Ratimir, Duke of Lower Pannonia

Ratimir (Latin: Ratimarus)[a] was a Croatian duke or prince (knez) that ruled the Duchy of Pannonian Croatia[1] between ca. 829 to 838.[2] His name contents the word "rat", meaning "war", and "mir", meaning "peace". It is believed that Ratimir descends from a royal dynasty that provided rulers for Moravia and Croatia.

Ratimir
Duke of Pannonian Croatia[1]
Map of central Europe (with Pannonian Croatia (light blue) at the bottom) during the reign of Ratimir
Dukefl. 829–838
PredecessorLjudevit Posavski
ReligionSlavic
OccupationBulgar vassal

In 827, the Bulgars under Great Khan Omurtag invaded and conquered the Croatian Principality of Southern Pannonia (Savia) and parts of Frankish territories to the north. In 829 the Bulgars imposed a local prince, Ratimir, as the new ruler of the territory. His province is believed to have been the territory of the former Roman Pannonia Savia,[3] and is known in modern historiography as Lower Pannonia; earlier, Sigismund Calles (1750) called him "Slavic duke of the Drava".[4]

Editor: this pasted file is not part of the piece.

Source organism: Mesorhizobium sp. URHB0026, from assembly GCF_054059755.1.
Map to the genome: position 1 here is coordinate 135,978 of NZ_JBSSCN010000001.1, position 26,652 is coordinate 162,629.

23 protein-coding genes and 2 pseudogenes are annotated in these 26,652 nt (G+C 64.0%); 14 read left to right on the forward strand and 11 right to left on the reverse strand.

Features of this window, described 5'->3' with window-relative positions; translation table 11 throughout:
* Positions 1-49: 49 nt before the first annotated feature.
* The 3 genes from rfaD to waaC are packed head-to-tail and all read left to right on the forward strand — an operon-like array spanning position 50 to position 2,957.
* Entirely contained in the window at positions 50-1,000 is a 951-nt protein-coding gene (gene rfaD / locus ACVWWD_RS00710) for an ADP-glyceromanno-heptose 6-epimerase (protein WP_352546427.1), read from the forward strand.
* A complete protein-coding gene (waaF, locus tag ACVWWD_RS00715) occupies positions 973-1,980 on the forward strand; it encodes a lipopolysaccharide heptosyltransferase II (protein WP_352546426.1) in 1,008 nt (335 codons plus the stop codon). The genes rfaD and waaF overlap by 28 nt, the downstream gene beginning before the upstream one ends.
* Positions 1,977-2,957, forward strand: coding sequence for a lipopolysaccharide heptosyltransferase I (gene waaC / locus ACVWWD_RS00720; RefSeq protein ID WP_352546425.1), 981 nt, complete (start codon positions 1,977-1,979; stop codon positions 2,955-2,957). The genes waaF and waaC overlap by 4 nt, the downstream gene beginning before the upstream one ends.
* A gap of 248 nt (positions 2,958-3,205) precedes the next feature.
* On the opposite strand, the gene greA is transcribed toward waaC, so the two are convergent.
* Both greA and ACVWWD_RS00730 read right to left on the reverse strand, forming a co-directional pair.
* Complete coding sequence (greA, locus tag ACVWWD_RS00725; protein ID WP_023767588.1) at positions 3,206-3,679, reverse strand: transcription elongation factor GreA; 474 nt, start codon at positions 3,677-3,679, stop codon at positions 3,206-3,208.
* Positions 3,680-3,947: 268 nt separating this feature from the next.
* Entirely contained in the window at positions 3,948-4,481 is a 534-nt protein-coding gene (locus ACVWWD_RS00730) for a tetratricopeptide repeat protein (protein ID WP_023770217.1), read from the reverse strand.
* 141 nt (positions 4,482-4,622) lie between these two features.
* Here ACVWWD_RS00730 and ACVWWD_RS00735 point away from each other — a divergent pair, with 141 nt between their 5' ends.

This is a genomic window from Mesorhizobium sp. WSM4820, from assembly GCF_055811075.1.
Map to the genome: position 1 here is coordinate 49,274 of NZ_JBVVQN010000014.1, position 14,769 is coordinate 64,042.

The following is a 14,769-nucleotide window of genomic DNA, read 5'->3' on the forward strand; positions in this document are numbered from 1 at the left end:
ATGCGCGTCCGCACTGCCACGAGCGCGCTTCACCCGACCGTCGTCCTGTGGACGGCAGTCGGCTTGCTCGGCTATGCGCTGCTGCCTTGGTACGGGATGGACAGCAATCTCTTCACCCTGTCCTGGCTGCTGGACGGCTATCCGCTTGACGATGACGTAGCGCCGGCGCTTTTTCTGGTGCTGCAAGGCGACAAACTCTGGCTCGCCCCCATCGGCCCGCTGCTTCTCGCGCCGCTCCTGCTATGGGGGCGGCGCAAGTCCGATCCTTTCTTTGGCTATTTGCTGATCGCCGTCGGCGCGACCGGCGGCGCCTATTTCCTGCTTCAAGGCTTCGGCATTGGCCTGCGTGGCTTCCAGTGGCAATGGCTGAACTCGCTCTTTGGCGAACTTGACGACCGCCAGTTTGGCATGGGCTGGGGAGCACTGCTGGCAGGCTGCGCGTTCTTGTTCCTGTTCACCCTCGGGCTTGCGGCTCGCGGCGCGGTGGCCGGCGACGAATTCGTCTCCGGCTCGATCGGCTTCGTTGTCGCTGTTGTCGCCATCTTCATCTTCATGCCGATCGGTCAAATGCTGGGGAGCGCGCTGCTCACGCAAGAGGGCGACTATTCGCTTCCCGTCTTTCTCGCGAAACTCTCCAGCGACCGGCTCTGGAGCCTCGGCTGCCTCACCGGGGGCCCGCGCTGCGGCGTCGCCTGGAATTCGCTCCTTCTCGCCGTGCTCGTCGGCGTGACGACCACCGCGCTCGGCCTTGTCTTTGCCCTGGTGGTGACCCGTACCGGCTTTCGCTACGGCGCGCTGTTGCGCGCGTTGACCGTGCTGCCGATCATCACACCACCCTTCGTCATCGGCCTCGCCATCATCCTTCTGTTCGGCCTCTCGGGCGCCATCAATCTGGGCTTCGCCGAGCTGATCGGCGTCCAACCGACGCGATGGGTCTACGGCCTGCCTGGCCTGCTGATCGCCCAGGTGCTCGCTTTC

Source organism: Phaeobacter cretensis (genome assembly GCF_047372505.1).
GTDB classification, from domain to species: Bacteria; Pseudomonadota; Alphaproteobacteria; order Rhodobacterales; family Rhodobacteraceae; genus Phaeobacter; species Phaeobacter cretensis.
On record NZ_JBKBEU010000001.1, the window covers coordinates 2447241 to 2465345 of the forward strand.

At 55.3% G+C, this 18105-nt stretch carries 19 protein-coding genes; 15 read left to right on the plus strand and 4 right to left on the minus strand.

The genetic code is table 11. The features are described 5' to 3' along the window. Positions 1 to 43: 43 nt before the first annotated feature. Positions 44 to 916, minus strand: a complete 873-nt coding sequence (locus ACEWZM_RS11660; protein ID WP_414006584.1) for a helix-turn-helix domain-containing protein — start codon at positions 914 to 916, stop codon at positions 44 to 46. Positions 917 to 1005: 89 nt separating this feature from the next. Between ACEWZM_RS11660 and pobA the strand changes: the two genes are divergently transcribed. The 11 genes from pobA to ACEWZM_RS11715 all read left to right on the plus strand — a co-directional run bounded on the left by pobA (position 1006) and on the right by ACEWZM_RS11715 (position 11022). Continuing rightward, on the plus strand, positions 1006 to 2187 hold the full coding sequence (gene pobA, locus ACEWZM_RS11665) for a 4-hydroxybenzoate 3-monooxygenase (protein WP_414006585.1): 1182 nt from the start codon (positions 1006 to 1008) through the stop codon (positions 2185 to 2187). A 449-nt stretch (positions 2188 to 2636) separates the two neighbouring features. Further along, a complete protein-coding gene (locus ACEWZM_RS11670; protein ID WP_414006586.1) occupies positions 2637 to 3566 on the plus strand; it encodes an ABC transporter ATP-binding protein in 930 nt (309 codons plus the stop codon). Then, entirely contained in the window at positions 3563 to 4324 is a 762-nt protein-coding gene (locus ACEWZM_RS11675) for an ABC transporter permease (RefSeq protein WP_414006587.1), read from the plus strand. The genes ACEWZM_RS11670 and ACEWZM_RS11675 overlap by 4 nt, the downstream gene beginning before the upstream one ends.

In 838, nine years later, following the Bulgarian conquest of Macedonia, the Danubian count Radbod, prefect of the East March, deposed Ratimir and restored Frankish rule. Ratimir fled the land, and the Franks instated dukes Pribina and Kocelj to rule Pannonian area in the name of the Franks.

Unlike his predecessors, Ratimir experienced a rift in relations with the Christian Byzantine Empire.[5]

According to the South Slavic Chronicle of the Priest of Duklja, rejected by historians, one of Ratimir's descendants was Svatopluk.[6] According to modern Croatian historiography, Ratimir was a Croat prince.

Annotations

  1. ^ His name is derived from the Slavic words rat ("war") and mir ("peace"). His name is also spelled Ratimar.

References

Sources

  • Luthar, Oto (2008). The Land Between: A History of Slovenia. Peter Lang. pp. 104–. ISBN 978-3-631-57011-1. From there his path was soon to lead him to the Slavic prince, Ratimir, successor to the rebellious Louis of Lower Pannonia. This meant he was once more on territory controlled by the Franks and under the jurisdiction of Ratbod, the prefect.
  • Annales regni Francorum inde ab a. 741 usque ad a. 829, qui dicuntur Annales Laurissenses maiores et Einhardi. Herausgegeben von Friedrich Kurze. XX und 204 S. 8°. 1895. Printed in 1950.
  • Rudolf Horvat, History of Croatia I. (from ancient times to year 1657), Zagreb, 1924. (hr.)
  • Nada Klaić, History of Croats in Early Middle Ages, Zagreb, 1975. (hr.)
Preceded by
Ljudevit Posavski
Duke of Pannonian Croatia
ca. 829838
Succeeded by
?
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